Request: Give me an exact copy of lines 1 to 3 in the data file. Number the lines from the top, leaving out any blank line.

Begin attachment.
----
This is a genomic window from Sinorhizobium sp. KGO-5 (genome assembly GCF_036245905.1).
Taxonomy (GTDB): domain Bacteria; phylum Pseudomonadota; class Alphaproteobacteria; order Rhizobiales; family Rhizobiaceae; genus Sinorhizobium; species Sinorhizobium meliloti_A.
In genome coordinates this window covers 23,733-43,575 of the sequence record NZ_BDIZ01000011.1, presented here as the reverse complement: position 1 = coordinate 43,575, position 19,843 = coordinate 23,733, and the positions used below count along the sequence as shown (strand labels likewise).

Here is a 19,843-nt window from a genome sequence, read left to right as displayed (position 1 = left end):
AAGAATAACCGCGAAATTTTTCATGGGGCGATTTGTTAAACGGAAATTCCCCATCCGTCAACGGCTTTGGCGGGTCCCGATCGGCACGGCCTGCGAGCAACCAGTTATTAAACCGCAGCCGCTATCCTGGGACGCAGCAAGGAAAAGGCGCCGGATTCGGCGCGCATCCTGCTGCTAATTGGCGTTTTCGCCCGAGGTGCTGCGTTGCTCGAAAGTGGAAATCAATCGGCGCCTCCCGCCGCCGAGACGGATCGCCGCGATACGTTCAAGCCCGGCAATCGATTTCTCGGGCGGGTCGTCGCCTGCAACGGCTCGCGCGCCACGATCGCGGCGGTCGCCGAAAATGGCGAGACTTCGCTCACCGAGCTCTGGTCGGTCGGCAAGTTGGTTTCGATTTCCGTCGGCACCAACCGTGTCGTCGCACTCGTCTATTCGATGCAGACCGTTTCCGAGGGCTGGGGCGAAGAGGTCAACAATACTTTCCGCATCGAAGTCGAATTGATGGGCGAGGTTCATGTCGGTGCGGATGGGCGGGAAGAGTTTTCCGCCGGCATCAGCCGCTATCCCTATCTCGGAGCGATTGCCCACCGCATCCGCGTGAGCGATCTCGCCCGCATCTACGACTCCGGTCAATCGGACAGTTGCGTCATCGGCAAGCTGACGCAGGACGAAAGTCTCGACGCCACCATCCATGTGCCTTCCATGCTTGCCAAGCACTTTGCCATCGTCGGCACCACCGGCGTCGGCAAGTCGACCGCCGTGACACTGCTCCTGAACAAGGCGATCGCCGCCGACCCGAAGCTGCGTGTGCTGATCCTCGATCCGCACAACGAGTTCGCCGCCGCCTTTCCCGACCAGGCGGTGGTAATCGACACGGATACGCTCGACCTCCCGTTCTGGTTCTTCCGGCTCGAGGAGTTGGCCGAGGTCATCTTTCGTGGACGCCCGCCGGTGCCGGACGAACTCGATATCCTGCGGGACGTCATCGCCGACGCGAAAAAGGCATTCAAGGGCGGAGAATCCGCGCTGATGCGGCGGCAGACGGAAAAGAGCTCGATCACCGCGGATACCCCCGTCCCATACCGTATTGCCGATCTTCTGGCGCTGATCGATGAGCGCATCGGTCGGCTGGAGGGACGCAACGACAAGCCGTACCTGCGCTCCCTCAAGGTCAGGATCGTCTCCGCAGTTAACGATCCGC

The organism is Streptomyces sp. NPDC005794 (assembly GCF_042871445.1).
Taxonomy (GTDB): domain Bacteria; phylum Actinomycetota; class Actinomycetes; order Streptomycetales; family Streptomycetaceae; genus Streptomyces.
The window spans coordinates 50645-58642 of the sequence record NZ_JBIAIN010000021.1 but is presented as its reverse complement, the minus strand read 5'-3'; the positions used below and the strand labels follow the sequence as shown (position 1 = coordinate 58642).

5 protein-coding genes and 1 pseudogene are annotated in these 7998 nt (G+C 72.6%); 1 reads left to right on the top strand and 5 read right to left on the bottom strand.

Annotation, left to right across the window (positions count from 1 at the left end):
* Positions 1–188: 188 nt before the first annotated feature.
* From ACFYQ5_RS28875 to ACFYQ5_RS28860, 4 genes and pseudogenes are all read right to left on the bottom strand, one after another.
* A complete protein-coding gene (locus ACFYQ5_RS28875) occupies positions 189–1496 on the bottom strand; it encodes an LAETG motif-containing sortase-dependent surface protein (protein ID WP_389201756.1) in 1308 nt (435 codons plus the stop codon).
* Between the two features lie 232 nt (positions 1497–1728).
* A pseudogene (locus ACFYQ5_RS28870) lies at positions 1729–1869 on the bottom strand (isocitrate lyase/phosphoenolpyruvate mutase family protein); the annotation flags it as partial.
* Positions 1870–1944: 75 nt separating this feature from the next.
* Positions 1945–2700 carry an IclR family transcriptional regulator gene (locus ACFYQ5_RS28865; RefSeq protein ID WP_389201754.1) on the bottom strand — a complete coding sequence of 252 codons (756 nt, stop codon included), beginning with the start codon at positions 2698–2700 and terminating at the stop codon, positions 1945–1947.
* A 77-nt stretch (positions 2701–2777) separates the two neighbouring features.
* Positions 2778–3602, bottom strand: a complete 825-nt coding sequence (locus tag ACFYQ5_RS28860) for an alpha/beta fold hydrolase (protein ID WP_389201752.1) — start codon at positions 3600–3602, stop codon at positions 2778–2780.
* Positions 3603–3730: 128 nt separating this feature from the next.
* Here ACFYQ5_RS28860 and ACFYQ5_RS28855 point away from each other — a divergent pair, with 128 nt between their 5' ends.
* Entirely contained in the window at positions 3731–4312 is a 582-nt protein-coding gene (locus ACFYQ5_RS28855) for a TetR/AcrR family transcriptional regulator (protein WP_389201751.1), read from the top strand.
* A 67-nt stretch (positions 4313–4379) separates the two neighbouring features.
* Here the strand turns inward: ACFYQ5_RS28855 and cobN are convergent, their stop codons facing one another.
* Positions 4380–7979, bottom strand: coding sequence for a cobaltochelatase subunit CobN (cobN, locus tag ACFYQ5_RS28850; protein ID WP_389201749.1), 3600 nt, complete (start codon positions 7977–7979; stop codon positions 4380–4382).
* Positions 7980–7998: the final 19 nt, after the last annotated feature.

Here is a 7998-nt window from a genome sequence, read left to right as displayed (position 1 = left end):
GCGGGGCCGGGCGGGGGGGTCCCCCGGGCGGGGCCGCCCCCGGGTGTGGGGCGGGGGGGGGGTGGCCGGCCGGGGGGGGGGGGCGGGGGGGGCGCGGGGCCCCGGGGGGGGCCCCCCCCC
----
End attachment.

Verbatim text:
This is a genomic window from Sinorhizobium sp. KGO-5 (genome assembly GCF_036245905.1).
Taxonomy (GTDB): domain Bacteria; phylum Pseudomonadota; class Alphaproteobacteria; order Rhizobiales; family Rhizobiaceae; genus Sinorhizobium; species Sinorhizobium meliloti_A.
In genome coordinates this window covers 23,733-43,575 of the sequence record NZ_BDIZ01000011.1, presented here as the reverse complement: position 1 = coordinate 43,575, position 19,843 = coordinate 23,733, and the positions used below count along the sequence as shown (strand labels likewise).